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MBABANE – The Deputy Prime Minister (DPM), Themba Masuku, has related how and why police asked for an army backup during the June 2021 civil unrest.

In an interview with Eswatini Broadcasting and Information Services (EBIS), the deputy prime minister said there was a plot hatched by some people to burn the Matsapha Industrial Site.Masuku said there was also a plot to burn the fuel and gas depots in Matsapha and some firms there. He said the country’s laws dictated that the national commissioner (NATCOM) of police should ask for backup from other security clusters in case they lacked full capacity to respond to an emergency. Masuku said there was also a threat to burn the Eswatini Breweries.


The DPM said some people were looting shops, setting them on fire, thus sending a signal that the country as a whole was under siege. He said trucks and tractor loader backhoes (TLB) were burnt at Siphofaneni. He disputed assertions and long-held beliefs and analysis that government overreacted to the arson attacks and lootings. Masuku said government did not use an iron hand to deal with the people who were burning property. He said it was a pity that social disorder coincided with an audio which circulated on Facebook whereby a certain former Member of Parliament (MP) alleged that some armed foreigners were already in the country to cause mayhem.He did not reveal the name of the former MP.


However, it is common knowledge that an audio featuring former Siphofaneni MP Mduduzi ‘Gawuzela’ Simelane and Masuku himself circulated on social media. Simelane pleaded with the deputy prime minister to use the national radio to ask for calm. The DPM told the EBIS that it was difficult during the thick of the night to identify people who were ‘throwing stones’ - not wanting to be specific on whether ‘stone-throwing’ could be equated to shooting.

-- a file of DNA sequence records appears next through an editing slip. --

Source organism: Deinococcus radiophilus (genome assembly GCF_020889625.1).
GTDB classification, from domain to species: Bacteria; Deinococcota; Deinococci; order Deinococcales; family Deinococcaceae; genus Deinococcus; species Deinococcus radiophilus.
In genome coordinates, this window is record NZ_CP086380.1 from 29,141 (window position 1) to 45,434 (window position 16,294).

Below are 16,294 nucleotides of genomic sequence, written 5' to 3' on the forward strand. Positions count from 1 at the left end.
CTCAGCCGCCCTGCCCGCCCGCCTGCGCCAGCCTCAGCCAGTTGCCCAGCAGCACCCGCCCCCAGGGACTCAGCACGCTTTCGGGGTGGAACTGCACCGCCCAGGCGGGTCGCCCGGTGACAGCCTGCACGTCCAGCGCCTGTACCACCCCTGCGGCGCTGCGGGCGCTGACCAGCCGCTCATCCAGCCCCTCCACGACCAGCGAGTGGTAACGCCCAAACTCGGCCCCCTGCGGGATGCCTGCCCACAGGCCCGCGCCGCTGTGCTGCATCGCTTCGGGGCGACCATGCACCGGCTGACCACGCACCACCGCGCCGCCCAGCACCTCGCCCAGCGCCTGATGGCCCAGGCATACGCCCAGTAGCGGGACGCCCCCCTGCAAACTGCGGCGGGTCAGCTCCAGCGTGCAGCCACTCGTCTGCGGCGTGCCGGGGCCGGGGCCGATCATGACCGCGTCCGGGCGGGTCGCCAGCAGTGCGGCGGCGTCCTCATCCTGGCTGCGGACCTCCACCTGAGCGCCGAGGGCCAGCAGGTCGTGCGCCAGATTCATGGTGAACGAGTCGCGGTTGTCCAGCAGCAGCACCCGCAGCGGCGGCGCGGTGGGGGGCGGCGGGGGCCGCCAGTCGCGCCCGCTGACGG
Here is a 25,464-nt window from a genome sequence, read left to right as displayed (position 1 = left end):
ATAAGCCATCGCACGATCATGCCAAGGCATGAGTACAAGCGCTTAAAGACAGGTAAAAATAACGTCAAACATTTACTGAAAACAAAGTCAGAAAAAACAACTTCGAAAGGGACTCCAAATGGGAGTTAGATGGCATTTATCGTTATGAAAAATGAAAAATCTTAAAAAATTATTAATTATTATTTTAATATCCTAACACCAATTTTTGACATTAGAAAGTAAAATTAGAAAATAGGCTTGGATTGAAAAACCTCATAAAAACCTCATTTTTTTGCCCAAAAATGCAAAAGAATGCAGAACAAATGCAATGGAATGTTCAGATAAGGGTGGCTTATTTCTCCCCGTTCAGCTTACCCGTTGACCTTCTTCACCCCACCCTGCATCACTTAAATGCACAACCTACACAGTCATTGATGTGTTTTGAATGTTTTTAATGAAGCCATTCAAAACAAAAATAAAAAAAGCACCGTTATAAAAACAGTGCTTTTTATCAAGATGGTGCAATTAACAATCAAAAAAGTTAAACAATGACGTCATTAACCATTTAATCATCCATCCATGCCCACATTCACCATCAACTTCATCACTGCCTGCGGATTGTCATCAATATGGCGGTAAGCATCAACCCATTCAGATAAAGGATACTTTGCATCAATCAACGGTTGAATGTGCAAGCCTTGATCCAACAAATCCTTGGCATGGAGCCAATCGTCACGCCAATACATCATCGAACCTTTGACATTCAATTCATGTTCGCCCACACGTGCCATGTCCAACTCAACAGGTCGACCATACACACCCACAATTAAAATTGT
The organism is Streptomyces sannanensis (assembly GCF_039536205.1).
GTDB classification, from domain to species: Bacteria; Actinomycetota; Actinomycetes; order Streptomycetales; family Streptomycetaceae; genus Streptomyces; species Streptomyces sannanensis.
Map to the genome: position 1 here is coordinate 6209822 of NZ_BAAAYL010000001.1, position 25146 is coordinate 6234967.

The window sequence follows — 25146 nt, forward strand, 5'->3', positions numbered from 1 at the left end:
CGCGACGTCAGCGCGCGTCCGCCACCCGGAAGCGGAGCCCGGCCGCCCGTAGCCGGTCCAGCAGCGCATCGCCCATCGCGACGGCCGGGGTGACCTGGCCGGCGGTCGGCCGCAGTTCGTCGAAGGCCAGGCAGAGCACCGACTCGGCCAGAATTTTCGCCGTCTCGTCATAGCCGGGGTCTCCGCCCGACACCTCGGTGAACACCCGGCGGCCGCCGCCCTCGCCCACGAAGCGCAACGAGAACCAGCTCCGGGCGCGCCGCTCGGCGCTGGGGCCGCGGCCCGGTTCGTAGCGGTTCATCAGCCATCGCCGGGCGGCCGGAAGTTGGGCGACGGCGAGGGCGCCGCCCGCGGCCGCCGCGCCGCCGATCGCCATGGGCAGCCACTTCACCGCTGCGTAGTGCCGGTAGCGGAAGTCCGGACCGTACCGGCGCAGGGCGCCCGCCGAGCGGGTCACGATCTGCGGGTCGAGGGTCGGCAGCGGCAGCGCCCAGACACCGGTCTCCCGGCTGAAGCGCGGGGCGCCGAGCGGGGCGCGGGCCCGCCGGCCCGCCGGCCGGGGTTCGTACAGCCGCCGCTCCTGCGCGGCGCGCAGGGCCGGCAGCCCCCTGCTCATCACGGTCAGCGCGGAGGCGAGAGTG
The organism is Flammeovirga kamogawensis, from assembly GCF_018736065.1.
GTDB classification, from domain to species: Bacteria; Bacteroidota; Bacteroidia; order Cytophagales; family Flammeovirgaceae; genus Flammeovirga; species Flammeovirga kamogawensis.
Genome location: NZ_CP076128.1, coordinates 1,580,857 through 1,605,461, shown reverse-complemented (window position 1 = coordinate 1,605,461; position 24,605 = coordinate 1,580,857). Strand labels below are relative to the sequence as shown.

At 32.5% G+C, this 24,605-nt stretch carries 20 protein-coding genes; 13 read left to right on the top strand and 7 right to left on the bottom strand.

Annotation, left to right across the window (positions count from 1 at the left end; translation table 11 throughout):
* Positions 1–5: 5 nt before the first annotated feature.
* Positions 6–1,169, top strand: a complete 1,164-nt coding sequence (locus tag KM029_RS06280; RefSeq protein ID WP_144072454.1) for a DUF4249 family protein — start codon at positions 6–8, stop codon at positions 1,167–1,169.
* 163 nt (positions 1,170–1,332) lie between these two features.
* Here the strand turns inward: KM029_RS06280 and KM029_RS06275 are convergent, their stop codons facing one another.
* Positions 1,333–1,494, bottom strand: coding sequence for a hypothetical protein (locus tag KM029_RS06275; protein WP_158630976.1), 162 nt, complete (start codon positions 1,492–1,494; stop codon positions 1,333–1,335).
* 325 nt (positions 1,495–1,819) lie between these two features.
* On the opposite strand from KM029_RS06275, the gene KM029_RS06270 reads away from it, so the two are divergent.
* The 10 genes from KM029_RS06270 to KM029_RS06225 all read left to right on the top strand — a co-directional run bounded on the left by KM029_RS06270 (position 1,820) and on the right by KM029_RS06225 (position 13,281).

He pointed out that it was easy to shift blame for the calamity of June 2021 to the government yet there were so many people walking at night.
He said it puzzled them to see a determined and brave group of people walking at night. He said their bravery prompted questions on what could have been their motivating factor for walking during the thick of the night when security was all over the country. He alluded to the fact that June 2021 was the hardest time in the history of the country, refuting allegations that he added fuel to the fire when he banned people from petitioning government to improve services.


The DPM said there was no way they could have petitioned government at night. He said most of the calamities of June 2021 occurred during the night. “We saw on social media that property was in flames. We were also made to understand that a group from Mbhuleni was marching to Matsapha to burn the Eswatini Beverages and also destroy firms there. They did all of these things during the night,” explained the deputy prime minister.
He said there was chaos in the country as some people manned their own roadblocks, something which was illegal as they blocked the road by placing stones. A report published by the Eswatini Commission on Human Rights and Public Administration stated that at least 46 people died during the June protests.

It stated that 245 people had gunshot injuries –22 people with multiple gunshot injuries and 118 people had unspecified injuries.
Victims told the commission that they were shot by members of the Eswatini armed forces. The commission recommended to government to initiate an independent, thorough, credible, transparent and impartial investigation by experts with relevant skills and knowledge into allegations of human rights violations and abuse and to bring those responsible to justice.


In 2021, a similar or almost similar unrest occurred in South Africa, where about 300 people died. The Government of South Africa said 5 500 people were arrested by August 12, 2022. Widespread looting and burning of businesses broke out a day after former President Jacob Zuma began serving a 15-month jail term for ignoring a corruption inquiry. The violence escalated into the worst unrest since the end of apartheid, prompting President Cyril Ramaphosa to label it an attempted ‘insurrection’. Violence spread through Zuma’s home province, KwaZulu-Natal and Gauteng – the two most populous provinces, which together account for half of South Africa’s economic output. Meanwhile, the Government of Eswatini said the country lost E3 billion as a result of arson and looting in 2021. It set up a fund to compensate the affected businesses.

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